Since we know that kayaking is a healthy, low impact, aerobic activity, and we have fun doing it, how do we build our paddling strength to go faster and for longer?

Kayaking is just like any other sport you’ve ever done. Proper training and practice go a long way in improving.

Living the Daily Kayak Life

While paddling every day sounds like an awesome plan, some of us just can’t do that. Whether it be because of location, access, or time limits, kayaking daily just doesn’t work for everyone.

There are plenty of exercises and aerobic activities you can do on land that will help improve your paddling.

Cardio is important. Get your 30 minutes a day doing anything active.

Go for a run, bike ride, or hit the elliptical. Building your cardio endurance will improve your paddling endurance.

Next is building the muscles you’ll be using. Since we know which muscles we use when we kayak, finding exercises that focus on those muscle groups should be simple.

Our core muscles are used significantly so working on them is essential.

Good core workouts involve all the muscles in that group including your abs, obliques, and back. Crunches are always a great idea as well as planks.

I hate doing planks.

They burn like hell.

It’s because they work.

You’ll also want to work your shoulders, biceps, triceps and yes, your legs. Getting a full body workout is much better overall.

Rather than focusing on one particular muscle group, evenly incorporate them all into your routine.

Working your entire body will improve your overall fitness and paddling ability.

But it’s So Much Fun

If paddling down a tree-lined river, while natures animals emerge from the banks, doesn’t help your mental health, I’m not sure what will.

Many people find the relaxing trip down a river to be a sort of meditation. So peaceful and at one with nature.

Personally, for me, I find it sort of cathartic to be paddling the same rivers that Native Americans once did.

The Schuylkill River that I often paddle, was crossed by George Washington during the Revolutionary War.

How crazy is that?

I’m paddling the exact same river as the first President of the United States of America did.

Thinking about things like that while I paddle definitely eliminates any stress I had before I hit the river.

Being on the river all day exposes you to loads of Vitamin D from the sun. Of course, wear sunscreen, but the benefits of vitamin d for your body are amazing.

You’ll have boosts of adrenaline for sure when you’re getting close to that next rapid. Hearing the water crashing on the rocks ahead gets your heart pumping and your blood racing.

That’s adrenaline and it feels great!

Releasing adrenaline does wonderful things for your body. Coming out of a successful rapid, your self-esteem is shooting through the roof.

Yes, there are plenty of mental health benefits to kayaking!

Seriously though, kayaking is a great way to meet people that enjoy the same activity as you. It’s easy to find a local club or facebook group that does group paddles in your area.

You can also find guided group kayak trips in most places so not only will you meet new people, you’ll see new sites.

So get out there and join a club or group. You already know that kayaking is a common hobby so it should be easy to meet new paddle buddies!

Kayak at Any Age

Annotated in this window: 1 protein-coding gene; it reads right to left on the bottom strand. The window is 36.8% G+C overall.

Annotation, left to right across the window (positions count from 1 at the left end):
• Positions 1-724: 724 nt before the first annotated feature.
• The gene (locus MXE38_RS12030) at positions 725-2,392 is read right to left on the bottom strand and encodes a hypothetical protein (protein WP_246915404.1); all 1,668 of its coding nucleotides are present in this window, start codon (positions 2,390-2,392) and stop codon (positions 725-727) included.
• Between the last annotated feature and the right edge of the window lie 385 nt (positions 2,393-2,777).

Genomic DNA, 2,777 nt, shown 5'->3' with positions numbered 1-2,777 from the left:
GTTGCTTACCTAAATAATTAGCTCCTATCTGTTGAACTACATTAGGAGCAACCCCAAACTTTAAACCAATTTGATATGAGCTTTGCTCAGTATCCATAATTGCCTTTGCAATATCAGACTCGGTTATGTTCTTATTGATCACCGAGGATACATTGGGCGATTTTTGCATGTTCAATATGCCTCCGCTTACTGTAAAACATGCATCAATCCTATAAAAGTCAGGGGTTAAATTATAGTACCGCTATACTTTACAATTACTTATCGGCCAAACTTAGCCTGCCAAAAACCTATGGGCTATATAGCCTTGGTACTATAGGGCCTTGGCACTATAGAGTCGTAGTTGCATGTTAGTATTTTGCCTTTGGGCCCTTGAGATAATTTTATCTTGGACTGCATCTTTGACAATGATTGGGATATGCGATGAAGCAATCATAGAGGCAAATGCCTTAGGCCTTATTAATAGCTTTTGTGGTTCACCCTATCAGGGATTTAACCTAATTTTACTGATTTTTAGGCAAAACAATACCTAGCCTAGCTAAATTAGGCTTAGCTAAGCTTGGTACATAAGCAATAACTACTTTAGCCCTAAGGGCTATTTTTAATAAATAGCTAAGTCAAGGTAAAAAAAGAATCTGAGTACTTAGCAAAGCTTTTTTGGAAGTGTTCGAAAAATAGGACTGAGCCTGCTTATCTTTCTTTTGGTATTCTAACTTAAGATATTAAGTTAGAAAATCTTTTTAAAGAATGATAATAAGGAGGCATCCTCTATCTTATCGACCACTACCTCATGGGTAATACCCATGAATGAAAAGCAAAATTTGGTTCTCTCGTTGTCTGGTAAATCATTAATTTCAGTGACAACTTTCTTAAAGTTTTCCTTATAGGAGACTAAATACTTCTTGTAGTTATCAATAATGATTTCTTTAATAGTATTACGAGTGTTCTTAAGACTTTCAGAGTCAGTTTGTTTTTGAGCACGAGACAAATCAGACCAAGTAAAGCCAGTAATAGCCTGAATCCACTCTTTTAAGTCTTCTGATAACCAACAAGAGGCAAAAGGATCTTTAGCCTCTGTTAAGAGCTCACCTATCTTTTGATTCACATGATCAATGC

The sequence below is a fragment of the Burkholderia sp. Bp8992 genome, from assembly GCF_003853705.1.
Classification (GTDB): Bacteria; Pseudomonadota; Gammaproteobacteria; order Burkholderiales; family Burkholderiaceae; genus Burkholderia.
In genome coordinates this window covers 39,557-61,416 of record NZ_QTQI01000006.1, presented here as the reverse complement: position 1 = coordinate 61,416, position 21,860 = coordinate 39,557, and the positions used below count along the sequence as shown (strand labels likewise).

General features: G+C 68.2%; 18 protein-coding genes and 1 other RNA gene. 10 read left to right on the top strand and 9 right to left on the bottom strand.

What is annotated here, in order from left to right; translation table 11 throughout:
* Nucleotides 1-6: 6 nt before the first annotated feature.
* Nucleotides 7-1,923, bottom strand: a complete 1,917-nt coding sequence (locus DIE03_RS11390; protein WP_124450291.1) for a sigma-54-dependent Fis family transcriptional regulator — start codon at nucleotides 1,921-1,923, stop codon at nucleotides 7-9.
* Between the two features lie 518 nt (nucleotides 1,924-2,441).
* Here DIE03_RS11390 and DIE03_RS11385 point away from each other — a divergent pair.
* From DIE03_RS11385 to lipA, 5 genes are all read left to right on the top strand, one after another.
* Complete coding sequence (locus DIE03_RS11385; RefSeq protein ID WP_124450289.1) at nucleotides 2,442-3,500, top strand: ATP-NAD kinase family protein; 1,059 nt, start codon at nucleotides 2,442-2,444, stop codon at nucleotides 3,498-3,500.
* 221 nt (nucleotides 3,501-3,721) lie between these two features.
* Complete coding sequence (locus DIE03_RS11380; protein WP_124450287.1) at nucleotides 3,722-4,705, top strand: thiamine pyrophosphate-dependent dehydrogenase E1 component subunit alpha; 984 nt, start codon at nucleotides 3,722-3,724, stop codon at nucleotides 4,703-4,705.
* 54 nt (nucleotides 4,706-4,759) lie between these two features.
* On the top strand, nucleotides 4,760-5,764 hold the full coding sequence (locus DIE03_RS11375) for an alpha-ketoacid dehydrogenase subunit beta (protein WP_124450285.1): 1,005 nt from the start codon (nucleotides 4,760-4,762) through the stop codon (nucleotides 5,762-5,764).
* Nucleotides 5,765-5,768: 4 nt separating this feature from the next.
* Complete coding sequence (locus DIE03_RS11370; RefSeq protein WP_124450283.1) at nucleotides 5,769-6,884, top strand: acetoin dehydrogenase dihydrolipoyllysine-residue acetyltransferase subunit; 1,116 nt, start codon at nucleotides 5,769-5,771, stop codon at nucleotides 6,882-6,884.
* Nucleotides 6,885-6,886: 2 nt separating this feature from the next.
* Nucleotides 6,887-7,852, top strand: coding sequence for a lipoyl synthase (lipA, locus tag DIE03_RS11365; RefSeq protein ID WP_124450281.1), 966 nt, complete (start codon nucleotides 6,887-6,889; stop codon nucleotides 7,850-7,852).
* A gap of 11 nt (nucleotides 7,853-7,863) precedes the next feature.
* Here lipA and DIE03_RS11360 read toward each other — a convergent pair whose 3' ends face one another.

If you’re thinking about kayaking as a senior, just do it! Talk to your doctor first to make sure it’s safe for you, but why not?

You’ve made it this far in life and you’re still alive, get out there and try something new.

Kayaking is such a low impact activity that even if paddling gets a little strenuous, all you do is take a break.

Getting in and out of the kayak will be the biggest problem you’ll face as a senior. The kayak is sometimes unstable and you could easily lose your balance. Hopefully, you’ll just fall into the water, uninjured, but the chance of being hurt is there.

Having a helping hand to assist you getting in and out would be a great idea.

Once you’re on the kayak, you’re all set!

The only disadvantage to being a kayak enthusiast is living in a place that has winter.

Sure, I could get a dry suit and still spend some time on the river. The very very cold river. I prefer not to do that.

If however, you’re one of the lucky ones who live in a warmer area and have the ability to kayak year round, there are no disadvantages!

There’s Still a Risk

Aside from having improper technique causing muscle strain or fatigue, capsizing and sustaining a head injury is quite possible.

Don’t be scared. If you’re just out on the local pond paddling around and you happen to capsize, the odds of a head injury are slim.

But, if you’re out on Class II rapids, and you’re bouncing off rocks to make it through, the odds are much higher you’ll get hurt.

  • Increased Cardiovascular Health – A healthy heart is important
  • Improved Muscle Strength 
  • Increased Mental Health
  • Social Benefits – Meet new people
  • Reduced Stress
  • Low Impact Exercise
  • Weight loss
  • Core muscles are strengthened
  • Vitamin D Exposure  – boosts energy and mood!

If you haven’t figured it out by now, there are so many health benefits of kayaking, it’d be silly to dispute.

Like any activity though, the risk of injuries is always present. Practice safe kayaking and your body will reap the rewards.

Remember to always mix up your exercise routine for full benefits to your overall strength and fitness.

Have Fun. Be Safe.

silhouette man kayaking into the bright sunset

Jamie Wilkinson

I'm a fervent lover of the great outdoors, having spent countless hours soaking in the tranquility and beauty that nature offers. My passion for kayaking and camping has led me to explore numerous waterways and campgrounds, each journey adding to my treasure trove of experiences. Through, I aim to share these adventures and insights with you. My hope is to inspire fellow outdoor enthusiasts and provide valuable guidance, whether you're paddling your first kayak or setting up camp for the hundredth time. Dive into my articles, and let's embark on this outdoor journey together!